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Just over a decade ago, the United States experienced the Great Recession—an economic downturn that stalled the construction industry, hammered the middle- and working-class and caused many contractors to go out of business. Today, although the economy is healthier, economists are seeing history repeat itself and contractors are once again at risk. Unfortunately, many contractors are falling into the same traps and making decisions which are likely to have a negative effect on insurance costs in upcoming years. 

What are the issues?

Many of the issues that contractors face stem from poor hiring decisions. Contractors have a tendency to hire new employees when they are in desperate need of labor. They may take shortcuts or skip their typical vetting processes and hiring anyone who’s available. These poor hiring decisions eventually lead to insurance problems, hitting contractors hard when they’re at their lowest—in an economic downturn. 

How do these issues happen?

When the economy is booming, work is available, especially in the construction industry. While this is generally a good thing, it comes with potential landmines that could affect the future. A strong market leads to increased competition for resources, which may lead contractors to hire unqualified workers. This high demand can translate into relaxed hiring standards in order to quickly fill open positions. 

Once hiring standards are lowered, contractors may end up with employees who are inexperienced, have a poor work ethic, hold marginal driving records, are physically incapable of doing the work or have had issues with alcohol and/or substance abuse in the past. This, in turn, may result in: 

  • poor workmanship, which can lead to general liability claims, posing a hazard to co-workers and inflicting reputation damage; 
  • auto accidents, which can lead to bodily injury to others and cause expensive damage to company vehicles; and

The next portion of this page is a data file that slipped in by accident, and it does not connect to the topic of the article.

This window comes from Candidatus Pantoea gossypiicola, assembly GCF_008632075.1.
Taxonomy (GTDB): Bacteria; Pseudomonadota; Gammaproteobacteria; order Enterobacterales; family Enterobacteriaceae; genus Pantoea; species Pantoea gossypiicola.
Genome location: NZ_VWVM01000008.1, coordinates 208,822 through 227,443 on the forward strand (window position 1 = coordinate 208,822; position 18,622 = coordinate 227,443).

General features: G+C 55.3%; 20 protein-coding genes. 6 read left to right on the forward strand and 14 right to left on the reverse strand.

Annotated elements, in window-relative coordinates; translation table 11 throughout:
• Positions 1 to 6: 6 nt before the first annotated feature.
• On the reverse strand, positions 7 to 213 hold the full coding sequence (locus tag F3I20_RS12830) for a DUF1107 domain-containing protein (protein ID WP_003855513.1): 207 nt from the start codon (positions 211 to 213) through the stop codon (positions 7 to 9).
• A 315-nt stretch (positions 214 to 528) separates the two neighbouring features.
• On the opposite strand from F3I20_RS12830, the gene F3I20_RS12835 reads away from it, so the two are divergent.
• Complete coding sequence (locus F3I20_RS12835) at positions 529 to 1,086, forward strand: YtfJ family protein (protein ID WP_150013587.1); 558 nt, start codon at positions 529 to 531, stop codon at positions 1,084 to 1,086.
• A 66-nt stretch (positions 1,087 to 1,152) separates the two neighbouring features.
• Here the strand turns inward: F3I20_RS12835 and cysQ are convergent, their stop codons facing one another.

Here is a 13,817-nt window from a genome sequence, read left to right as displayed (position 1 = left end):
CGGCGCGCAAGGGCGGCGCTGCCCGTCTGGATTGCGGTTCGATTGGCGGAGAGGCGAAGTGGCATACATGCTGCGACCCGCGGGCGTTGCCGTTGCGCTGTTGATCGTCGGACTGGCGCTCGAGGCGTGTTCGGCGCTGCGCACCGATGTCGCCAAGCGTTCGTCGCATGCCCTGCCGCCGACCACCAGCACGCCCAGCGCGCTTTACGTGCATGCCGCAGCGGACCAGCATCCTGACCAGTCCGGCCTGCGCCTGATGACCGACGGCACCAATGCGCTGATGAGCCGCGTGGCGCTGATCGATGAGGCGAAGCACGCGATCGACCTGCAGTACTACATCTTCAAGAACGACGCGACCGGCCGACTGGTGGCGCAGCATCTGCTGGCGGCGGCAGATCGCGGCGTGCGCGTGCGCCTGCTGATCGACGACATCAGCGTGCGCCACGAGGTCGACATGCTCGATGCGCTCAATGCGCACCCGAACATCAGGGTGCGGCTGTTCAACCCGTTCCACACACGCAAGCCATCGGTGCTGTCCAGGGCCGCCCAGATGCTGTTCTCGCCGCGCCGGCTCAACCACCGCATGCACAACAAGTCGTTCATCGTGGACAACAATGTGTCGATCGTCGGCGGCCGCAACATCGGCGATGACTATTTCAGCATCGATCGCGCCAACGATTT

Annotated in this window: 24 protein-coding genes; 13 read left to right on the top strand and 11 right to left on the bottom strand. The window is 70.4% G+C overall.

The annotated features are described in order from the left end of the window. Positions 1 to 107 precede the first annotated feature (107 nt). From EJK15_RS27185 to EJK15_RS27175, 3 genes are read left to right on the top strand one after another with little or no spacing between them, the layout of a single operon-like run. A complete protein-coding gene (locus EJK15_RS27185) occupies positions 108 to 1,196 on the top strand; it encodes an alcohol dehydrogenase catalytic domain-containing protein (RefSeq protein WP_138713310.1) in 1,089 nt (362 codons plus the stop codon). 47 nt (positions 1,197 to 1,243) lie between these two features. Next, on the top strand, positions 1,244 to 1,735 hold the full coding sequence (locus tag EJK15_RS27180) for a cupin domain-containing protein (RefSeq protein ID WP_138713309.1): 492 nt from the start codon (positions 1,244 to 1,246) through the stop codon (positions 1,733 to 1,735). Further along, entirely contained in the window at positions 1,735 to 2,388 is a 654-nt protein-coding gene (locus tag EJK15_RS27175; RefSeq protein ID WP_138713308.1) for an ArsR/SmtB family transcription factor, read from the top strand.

• Workers' Compensation claims, which can lead to an increase in these types of claims, resulting in wasted time and inefficiencies getting jobs completed.
How do these issues Affect insurance? 

The economy is cyclical and eventually slows down again. As work decreases, so does the need for employees. Layoffs are often on the horizon. Smart employers generally don’t let go of their experienced and most responsible employees. They typically let the problematic employees  go first and those who should not have been hired in the first place. However, just because troublesome employees are gone doesn’t mean their legacy leaves with them. Hiring mistakes can haunt contractors for years by causing:    

  • General liability insurance rates and deductibles to increase. Insurance underwriters may be less willing to provide competitive quotes, or quotes at all, because of lack of profitability. In addition, they know they’re likely to have to pay even more completed operations claims in the future due to poor workmanship bleeding down from past hiring decisions. 
  • Workers compensation experience modification to increase due to past claims, with costs rising accordingly. This higher experience modification can prevent contractors from being awarded work since more and more companies use this as a pre-qualification. An under-qualified worker who has been laid off is also more likely to submit questionable/fraudulent claims when they are unable to find work elsewhere.
  • Employment practices liability claims can increase. Employees who have been laid off or fired often file claims of wrongful termination, discrimination or harassment. Situations of this nature can lead to financial loss, increased scrutiny and reputational damage. Even if a contractor has insurance for claims of this nature, they will likely to face large deductibles in comparison with other types of coverage.
  • Auto rates to increase in general, and deductibles are increased for both comprehensive and collision coverage. A contractor who’s put marginal drivers behind the wheel is probably likely to do it again when the economy goes back up, causing underwriters to be wary. If an underwriter has been burned in the past, they often won’t make the same decisions twice. 
  • Insurance audits from the prior year to show elevated numbers and higher payroll. As a result, insurance companies may be looking for more money based on these previously higher costs. 

These are just a few examples of how current business decisions can lead to future insurance pains at the worst possible time, in an economic downturn or recession. Because of this, it’s critically important for contractors to maintain high hiring standards—regardless of the economy’s state. If they don’t, they could end up paying the consequences for years to come in terms of liabilities, costs and headaches that could have been avoided. 

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